Karma and the NBA Draft Lottery

May 23, 2007

As a bitter Celtics fan today, I will try to keep this brief. The NBA draft lottery results show that tanking is undoubtedly wrong because even when you debase your franchise by throwing the season on purpose, you just get more ping pong balls, which is no guarantee of later success (one would’ve thought the Celtics had learned this lesson a decade ago, but I digress…). The bad karma kept Memphis, Boston, and Milwaukee from reaping the reward for their disgusting display during the 2006-07 campaign, and I think there is some amount of justice in that.

Congratulations to Portland fans, who will team a franchise center with their other good young players to make a run at the playoffs next year and probably for a decade to come. The interesting question for the Blazers is whether they now choose to deal the troubled Zach Randolph and move LaMarcus Aldridge to PF with Oden at center. That team could use a veteran mentor-type, even if they have to trade Randolph for a lot less than his scoring and rebounding would suggest he’s worth.

Seattle also won last night, with Durant likely heading to that franchise, wherever it ends up playing. Bill Simmons indicated this might save NBA basketball in that city in his column yesterday (I await his depressing column this afternoon on the results), and the major question for the Sonics will now be whether Rashard Lewis becomes expendable in free agency. Durant could project as a 3 or 4 in the pros, and if the Sonics keep Lewis, the trio of Lewis, Durant, and Ray Allen could be an exceedingly entertaining, prolific offensive group.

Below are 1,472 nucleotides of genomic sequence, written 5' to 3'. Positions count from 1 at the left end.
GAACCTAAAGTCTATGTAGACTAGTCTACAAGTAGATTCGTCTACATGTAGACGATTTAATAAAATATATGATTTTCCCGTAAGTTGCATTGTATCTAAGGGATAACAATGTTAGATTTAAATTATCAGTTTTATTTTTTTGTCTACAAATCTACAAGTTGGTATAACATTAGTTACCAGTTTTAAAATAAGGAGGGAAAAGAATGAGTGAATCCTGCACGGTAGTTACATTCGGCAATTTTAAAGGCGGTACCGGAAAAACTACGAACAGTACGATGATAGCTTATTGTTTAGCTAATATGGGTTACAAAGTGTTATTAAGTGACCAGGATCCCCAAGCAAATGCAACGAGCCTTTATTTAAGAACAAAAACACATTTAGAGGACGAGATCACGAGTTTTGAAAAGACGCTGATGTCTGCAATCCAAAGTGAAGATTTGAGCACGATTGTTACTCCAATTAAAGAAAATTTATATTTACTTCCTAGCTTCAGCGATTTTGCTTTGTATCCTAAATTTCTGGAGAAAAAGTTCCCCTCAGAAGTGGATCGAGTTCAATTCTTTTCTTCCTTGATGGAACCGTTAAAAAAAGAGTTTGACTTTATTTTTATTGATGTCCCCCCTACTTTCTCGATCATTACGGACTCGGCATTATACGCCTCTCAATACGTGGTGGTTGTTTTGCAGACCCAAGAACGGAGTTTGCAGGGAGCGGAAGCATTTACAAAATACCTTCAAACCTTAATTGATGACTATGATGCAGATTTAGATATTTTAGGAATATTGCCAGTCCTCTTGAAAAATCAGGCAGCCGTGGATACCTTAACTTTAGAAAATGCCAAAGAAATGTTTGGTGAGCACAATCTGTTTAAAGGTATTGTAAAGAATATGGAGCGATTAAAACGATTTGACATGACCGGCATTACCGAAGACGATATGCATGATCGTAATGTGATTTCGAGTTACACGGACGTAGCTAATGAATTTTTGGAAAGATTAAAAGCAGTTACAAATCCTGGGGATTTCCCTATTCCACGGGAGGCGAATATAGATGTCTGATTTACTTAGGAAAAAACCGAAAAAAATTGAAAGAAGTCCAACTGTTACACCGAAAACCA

I know there are other guys in the draft who could end up being pretty good too, and the Celtics could get a nice player at #5, but this is all pretty hard to take right now. When your team blows the season on purpose, you feel like there damn well better be some reward for enduring the taunts of your friends about an 18-game losing streak.

MORE: Henry Abbott says not to assume Portland will take Oden necessarily. Eric Wilbur says the Celtics are now officially irrelevant.